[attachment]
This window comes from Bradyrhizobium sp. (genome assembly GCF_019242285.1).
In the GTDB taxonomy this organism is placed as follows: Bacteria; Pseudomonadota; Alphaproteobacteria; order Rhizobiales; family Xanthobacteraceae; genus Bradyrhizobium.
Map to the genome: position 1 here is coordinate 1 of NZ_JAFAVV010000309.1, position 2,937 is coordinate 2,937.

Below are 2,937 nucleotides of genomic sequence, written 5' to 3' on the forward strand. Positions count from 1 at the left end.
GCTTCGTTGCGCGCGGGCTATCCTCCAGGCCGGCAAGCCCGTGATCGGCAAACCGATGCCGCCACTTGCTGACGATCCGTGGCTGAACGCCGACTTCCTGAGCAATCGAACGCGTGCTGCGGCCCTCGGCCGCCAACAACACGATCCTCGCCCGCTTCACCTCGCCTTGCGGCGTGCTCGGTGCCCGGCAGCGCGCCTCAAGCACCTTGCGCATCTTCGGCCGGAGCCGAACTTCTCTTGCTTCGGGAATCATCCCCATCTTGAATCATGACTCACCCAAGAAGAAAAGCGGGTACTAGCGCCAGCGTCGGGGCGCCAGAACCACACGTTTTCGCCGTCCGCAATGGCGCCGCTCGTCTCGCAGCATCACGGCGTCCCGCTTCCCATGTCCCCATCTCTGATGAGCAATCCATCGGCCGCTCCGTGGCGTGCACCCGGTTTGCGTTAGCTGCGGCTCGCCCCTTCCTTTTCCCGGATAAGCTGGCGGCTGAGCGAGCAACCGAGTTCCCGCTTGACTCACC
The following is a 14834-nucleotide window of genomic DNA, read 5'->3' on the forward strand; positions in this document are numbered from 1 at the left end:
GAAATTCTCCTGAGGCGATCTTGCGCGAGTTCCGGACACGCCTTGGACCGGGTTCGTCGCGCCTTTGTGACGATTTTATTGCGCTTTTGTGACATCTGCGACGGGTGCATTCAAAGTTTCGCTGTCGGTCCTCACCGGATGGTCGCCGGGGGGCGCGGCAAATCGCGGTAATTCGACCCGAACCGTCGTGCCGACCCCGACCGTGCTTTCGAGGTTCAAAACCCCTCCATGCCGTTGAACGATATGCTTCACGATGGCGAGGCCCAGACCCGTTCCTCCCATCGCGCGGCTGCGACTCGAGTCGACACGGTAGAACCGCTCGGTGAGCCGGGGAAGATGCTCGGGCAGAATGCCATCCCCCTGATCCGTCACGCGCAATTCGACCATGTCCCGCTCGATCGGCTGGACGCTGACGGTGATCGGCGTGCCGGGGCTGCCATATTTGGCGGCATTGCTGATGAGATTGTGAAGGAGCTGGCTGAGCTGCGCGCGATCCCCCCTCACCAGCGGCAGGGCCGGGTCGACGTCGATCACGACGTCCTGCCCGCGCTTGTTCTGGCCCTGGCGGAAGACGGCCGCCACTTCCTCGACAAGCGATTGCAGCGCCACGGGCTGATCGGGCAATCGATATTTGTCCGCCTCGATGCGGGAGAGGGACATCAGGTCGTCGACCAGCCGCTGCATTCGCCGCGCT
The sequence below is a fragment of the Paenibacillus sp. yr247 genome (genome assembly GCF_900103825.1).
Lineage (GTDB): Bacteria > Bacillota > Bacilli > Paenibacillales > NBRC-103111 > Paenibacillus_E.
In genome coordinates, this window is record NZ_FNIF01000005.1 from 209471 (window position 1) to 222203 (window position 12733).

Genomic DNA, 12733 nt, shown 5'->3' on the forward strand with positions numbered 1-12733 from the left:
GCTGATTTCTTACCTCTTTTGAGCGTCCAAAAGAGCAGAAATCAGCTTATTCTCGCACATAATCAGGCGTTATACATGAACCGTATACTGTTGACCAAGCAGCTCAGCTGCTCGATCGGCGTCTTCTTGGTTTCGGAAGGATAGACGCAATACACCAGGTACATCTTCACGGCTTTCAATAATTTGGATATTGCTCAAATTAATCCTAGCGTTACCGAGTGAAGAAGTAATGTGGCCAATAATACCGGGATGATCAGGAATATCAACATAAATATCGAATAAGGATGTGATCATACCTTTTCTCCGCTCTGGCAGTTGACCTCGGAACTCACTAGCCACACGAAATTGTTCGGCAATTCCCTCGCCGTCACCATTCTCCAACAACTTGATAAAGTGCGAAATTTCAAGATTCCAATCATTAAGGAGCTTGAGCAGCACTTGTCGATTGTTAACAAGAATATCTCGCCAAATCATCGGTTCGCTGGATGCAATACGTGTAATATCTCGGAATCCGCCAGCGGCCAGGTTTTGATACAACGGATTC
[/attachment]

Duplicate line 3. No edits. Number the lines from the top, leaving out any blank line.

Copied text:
Map to the genome: position 1 here is coordinate 1 of NZ_JAFAVV010000309.1, position 2,937 is coordinate 2,937.